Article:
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Viewers declare Obama winner in ‘rancorous’ second presidential debate
Online Staff Report
President Barack Obama was declared victor in the second presidential debate against Republican presidential candidate former Massachusetts Gov. Mitt Romney (R) Tuesday, Oct. 16. (Click here for full transcript of debate.)
Held in a town hall-style format at Hofstra University and moderated by CNN’s Candy Crowley, the 90-minute debate was another contentious feud between the two candidates, with both repeatedly calling the other a liar. CBS went so far as to call the debate “the most rancorous debate ever.”
Trying to make up for a lackluster performance in the first debate Oct. 3, Obama came out swinging, characterizing Romney as a flip-flopper and contending everything from immigration to women’s issues and economic policies.
“Gov. Romney doesn’t have a five-point plan, he has a one-point plan,” Obama asserted. “That plan is to make sure that the folks at the top play by a different set of rules.”
Meantime, Romney continued to attempt to paint Obama’s four years as president as a disappointment.
“The president has tried, but his policies haven’t worked,” Romney said. “This is a president who has not been able to do what he said he was going to do.”
The most dramatic exchange occurred when Romney criticized the Obama administration’s response to the killing of the U.S. ambassador to Libya and three American staffers in an attack on the U.S. Consulate in Libya Sept. 11.
Romney alleged it took Obama two weeks to declare the incident an act of terror. Obama, however, fervently said he had done so the day of the attack in remarks in the White House Rose Garden. The exchange prompted moderator Crowley to defend the president, saying “Yes, he did.”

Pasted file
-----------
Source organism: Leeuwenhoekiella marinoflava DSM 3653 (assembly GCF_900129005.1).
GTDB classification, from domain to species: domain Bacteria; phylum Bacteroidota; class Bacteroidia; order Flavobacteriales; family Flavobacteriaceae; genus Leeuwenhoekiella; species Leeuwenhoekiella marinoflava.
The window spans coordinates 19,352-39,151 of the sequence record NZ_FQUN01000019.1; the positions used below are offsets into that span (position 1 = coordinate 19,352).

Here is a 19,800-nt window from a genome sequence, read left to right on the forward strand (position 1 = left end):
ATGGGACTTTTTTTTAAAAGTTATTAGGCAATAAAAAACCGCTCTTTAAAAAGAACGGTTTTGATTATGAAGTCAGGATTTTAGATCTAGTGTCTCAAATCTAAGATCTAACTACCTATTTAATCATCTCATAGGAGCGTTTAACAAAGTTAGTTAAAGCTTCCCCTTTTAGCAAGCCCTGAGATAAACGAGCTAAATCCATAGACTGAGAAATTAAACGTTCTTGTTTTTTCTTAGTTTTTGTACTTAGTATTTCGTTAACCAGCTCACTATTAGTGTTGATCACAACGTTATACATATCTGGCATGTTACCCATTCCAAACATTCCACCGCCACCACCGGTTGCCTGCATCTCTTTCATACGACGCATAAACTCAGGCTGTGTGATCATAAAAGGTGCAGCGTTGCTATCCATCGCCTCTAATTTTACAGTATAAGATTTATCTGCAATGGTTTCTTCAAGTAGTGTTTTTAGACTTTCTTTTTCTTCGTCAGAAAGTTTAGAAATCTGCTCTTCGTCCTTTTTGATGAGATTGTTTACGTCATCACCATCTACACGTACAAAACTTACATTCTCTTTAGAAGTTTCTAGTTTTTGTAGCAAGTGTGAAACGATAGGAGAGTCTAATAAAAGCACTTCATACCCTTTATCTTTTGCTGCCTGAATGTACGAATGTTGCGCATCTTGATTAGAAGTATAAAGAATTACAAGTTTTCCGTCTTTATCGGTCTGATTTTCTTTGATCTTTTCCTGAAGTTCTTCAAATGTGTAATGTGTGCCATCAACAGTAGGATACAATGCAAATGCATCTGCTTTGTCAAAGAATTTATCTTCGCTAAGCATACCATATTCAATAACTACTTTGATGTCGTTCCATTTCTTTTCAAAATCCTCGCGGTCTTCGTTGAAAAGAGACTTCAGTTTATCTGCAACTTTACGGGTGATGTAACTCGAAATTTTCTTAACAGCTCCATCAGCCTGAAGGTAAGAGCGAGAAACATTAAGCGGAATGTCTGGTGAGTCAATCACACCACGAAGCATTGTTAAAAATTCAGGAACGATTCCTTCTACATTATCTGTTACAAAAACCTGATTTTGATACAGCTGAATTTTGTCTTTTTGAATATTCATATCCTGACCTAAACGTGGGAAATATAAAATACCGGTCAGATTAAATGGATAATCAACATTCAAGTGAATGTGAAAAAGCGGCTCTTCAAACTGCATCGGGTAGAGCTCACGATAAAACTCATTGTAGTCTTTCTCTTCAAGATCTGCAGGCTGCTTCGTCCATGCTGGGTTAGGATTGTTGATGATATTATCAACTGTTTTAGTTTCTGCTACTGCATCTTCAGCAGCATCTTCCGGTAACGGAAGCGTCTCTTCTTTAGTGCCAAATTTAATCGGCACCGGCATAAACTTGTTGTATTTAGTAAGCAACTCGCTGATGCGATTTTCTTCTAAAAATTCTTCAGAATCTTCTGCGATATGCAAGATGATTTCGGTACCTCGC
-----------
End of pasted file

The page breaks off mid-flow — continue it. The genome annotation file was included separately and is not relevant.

Furthermore, Obama said he accepted the responsibility for the lapse in security that may have contributed to the deaths and also denied Romney’s allegation that the administration was working to cover up details of the investigation into the attacks for political purposes.
“The suggestion that anybody on my team would play politics or mislead when we’ve lost four of our own, governor, is offensive,” Obama declared. “That’s not what I do as president, that’s not what I do as commander-in-chief.”
The president’s response appeared to put Romney back on his heels.
Unlike the first debate Oct. 3, Obama was more aggressive in attacking Romney’s stances, accusing the former governor of being more conservative in the Republican primaries and then being more centrist during the general election.
In a nod to efforts by Sensata Technologies workers in Freeport, Ill., to save their jobs from being outsourced to China by parent company Bain Capital, Obama attacked Romney for his time as Bain CEO when the private equity investment firm outsourced jobs to China. One-hundred seventy workers are facing outsourcing at the Freeport plant in November.
Obama also took a parting jab at Romney during his closing statement, noting Romney’s “47 percent” statement about how he “didn’t care” about the poor and nearly half the country. Obama saved the remark for his closing statement, when Romney did not have an opportunity to respond.
A CNN/ORC International poll taken after the debate showed 46 percent of respondents viewed Obama as the winner of the debate, compared to 39 percent who believed Romney won the debate.
The Oct. 16 debate could prove a turning point for the Obama campaign, which has seen a drop in the polls since the president’s below-average performance in the first debate Oct. 3.
An Oct. 17 Rasmussen Tracking poll showed Romney leading Obama 49-48 percent. Meantime, an Oct. 16 Gallup Tracking poll had Romney at 50 percent and Obama at 46 percent. An NBC News/Wall Street Journal poll taken Oct. 2, the day before the first presidential debate, showed Obama leading Romney 49-46 percent.
The final presidential debate of the season will be from 8 to 9:30 p.m. (Central), Monday, Oct. 22, at Lynn University in Boca Raton, Fla. Moderator will be Bob Schieffer, host of CBS’s Face the Nation. Topic will be foreign policy.
The Nov. 6 General Election is now 19 days away.
Posted Oct. 17, 2012